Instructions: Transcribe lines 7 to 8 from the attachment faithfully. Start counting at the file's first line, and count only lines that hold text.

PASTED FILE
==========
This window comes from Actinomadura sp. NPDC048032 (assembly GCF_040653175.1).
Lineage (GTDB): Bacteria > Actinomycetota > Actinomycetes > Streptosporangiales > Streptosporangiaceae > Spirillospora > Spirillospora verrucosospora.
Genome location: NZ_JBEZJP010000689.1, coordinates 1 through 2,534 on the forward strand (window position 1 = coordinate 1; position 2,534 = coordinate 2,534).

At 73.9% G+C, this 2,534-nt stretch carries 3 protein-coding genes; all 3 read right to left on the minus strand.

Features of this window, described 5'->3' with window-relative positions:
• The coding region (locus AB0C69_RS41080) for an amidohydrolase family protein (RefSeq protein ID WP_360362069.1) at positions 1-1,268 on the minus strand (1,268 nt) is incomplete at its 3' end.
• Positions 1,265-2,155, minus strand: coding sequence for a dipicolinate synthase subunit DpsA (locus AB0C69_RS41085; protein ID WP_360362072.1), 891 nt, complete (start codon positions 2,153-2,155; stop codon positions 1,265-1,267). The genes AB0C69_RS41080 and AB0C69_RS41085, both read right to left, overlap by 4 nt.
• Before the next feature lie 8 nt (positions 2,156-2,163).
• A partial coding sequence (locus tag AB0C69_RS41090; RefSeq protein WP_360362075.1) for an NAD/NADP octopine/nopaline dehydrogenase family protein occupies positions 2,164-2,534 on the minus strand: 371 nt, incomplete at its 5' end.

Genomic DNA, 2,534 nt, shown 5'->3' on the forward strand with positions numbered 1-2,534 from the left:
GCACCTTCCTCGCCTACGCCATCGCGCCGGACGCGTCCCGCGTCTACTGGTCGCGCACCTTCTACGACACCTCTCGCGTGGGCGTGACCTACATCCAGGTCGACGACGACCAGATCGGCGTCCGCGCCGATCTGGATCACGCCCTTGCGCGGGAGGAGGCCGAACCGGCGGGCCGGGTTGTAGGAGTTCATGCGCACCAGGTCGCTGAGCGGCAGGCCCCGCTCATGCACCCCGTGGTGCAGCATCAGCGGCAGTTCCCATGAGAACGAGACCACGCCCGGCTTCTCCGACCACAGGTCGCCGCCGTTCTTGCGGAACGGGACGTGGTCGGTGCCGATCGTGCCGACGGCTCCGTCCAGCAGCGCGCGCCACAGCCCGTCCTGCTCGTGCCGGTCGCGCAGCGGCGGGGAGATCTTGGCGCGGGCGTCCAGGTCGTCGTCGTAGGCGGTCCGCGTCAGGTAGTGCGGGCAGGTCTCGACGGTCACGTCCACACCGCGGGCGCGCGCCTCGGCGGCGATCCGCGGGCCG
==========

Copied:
• Positions 1,265-2,155, minus strand: coding sequence for a dipicolinate synthase subunit DpsA (locus AB0C69_RS41085; protein ID WP_360362072.1), 891 nt, complete (start codon positions 2,153-2,155; stop codon positions 1,265-1,267). The genes AB0C69_RS41080 and AB0C69_RS41085, both read right to left, overlap by 4 nt.
• Before the next feature lie 8 nt (positions 2,156-2,163).